We all owe a debt of gratitude to the helmet-shaped horseshoe crab, whose ancestors date back 450 million years. From vaccines to needles to pacemakers, any IV drug or medical equipment that will come in contact with the human body must first be safety-checked using a test that comes from a clotting compound in the crab’s blood. This compound can detect even the smallest amount of deadly bacteria and is sensitive enough to isolate a threat equivalent to the size of a grain of sand in a swimming pool.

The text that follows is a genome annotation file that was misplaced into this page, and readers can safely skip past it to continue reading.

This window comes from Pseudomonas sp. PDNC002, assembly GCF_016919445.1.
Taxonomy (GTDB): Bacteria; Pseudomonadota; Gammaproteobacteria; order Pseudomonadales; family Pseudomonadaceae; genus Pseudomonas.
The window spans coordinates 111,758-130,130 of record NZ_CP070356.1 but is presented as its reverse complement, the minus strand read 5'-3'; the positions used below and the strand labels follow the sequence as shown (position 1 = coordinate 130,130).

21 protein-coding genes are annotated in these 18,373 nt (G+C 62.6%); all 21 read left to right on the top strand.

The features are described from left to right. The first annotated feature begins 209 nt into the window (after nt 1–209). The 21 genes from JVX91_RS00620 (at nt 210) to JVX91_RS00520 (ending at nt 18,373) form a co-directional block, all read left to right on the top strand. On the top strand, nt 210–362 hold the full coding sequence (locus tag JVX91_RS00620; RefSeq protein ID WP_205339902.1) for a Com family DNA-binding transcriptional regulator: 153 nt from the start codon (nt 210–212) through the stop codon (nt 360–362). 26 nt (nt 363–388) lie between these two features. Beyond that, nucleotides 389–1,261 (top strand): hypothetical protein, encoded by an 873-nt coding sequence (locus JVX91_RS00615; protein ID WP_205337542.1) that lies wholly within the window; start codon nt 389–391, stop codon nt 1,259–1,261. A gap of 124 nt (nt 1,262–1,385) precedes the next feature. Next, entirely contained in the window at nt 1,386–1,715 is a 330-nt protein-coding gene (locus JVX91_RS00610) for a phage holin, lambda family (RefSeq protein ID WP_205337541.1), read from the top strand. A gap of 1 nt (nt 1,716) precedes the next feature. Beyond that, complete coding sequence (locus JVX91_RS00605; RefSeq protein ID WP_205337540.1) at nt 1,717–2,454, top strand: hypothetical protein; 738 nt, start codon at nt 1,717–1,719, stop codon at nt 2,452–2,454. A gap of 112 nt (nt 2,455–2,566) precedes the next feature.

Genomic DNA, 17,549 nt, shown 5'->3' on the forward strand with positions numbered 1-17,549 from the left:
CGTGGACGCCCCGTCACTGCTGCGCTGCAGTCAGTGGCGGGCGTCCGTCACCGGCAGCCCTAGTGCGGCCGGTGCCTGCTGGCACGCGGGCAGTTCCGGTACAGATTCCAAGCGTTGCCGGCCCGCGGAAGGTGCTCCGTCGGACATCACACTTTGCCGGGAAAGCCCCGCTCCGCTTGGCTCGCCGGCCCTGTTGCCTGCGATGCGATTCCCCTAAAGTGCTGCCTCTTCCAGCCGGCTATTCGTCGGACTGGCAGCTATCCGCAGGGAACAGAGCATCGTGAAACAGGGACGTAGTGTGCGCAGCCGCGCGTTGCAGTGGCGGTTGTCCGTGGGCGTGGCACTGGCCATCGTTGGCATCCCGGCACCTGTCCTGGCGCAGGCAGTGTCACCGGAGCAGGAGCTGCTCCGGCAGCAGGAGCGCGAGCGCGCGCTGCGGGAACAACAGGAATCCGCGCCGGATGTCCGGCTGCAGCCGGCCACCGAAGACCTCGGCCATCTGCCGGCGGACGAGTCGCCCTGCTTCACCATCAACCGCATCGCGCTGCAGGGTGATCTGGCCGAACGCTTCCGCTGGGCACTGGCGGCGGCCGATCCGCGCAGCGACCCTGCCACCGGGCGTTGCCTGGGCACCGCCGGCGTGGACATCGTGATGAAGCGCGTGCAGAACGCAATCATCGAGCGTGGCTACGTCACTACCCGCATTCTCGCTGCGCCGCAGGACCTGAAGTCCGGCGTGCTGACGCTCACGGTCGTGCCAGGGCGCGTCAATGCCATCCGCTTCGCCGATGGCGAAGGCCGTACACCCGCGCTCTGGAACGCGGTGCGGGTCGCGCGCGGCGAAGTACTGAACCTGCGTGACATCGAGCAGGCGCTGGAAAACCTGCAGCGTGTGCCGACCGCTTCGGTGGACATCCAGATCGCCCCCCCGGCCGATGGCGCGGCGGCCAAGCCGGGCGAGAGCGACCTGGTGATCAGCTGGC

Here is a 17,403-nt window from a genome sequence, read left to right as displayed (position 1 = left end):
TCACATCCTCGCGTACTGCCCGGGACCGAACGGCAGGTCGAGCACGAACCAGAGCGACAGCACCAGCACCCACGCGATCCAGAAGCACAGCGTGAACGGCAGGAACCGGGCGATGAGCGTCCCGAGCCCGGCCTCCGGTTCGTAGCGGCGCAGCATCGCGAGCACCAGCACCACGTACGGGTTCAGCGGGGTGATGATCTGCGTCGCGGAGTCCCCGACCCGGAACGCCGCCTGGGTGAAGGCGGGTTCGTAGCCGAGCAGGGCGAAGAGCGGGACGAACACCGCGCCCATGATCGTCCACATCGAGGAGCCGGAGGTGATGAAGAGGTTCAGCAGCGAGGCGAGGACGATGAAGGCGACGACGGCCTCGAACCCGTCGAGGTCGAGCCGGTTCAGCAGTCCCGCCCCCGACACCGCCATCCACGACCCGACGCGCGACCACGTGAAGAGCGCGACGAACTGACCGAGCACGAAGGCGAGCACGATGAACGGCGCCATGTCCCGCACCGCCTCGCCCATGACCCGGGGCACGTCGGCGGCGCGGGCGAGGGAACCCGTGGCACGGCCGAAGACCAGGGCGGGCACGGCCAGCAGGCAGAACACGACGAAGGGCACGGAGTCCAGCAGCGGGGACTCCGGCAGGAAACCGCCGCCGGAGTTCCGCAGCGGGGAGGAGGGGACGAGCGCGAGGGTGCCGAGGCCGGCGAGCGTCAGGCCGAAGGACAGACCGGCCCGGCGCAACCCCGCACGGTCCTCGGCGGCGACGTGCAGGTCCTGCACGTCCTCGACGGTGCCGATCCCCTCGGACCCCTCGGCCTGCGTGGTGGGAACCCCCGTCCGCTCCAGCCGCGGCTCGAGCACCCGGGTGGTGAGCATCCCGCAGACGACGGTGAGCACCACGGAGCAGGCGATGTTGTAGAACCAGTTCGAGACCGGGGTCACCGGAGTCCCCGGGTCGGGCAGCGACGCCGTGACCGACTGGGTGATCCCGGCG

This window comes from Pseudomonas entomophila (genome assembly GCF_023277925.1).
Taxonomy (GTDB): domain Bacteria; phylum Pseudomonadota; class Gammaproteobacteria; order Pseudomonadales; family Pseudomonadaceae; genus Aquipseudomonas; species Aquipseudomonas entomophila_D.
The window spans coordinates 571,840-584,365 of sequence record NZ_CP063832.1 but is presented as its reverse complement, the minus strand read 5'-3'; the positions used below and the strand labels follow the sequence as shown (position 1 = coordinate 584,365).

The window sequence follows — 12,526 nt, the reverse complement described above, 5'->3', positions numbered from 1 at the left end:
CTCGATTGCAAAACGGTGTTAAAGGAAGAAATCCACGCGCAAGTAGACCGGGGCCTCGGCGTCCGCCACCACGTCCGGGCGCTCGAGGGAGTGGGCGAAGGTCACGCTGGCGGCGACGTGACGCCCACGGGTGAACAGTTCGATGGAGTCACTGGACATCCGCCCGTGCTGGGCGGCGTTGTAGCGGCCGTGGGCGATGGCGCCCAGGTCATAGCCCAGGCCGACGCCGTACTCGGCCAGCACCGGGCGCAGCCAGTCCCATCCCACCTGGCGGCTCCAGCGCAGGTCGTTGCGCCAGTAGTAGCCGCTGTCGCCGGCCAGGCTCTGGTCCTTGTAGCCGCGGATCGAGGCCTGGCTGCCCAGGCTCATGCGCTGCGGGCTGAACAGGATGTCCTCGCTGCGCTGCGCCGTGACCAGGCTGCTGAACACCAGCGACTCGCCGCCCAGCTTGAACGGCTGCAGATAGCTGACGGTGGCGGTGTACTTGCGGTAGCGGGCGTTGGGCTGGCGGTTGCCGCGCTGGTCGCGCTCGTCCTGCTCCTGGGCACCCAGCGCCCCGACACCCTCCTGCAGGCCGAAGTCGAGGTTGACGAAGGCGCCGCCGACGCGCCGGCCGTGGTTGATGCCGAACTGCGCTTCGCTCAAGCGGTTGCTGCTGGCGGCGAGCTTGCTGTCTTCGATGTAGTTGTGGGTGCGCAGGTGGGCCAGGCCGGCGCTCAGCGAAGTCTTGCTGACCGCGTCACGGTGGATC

At what is now the Johns Hopkins Bloomberg School of Public Health, scientist Frederik Bang first observed the importance of horseshoe crab blood in 1956. By the 1970s, the U.S. Food and Drug Administration had made the Limulus test, named for the horseshoe crab’s genus, an industry standard. Ever since, the test has kept millions of people worldwide from contracting life-threatening infections.
Still, scientists are looking for an alternative for the sake of these (literally) blue-blooded creatures. More than 600,000 are caught each year and bled; roughly 20 percent die in the process. The rest are returned to sea. With climate change also affecting the species by causing habitat damage, the biotech industry may need to retire horseshoe crabs in the coming decades.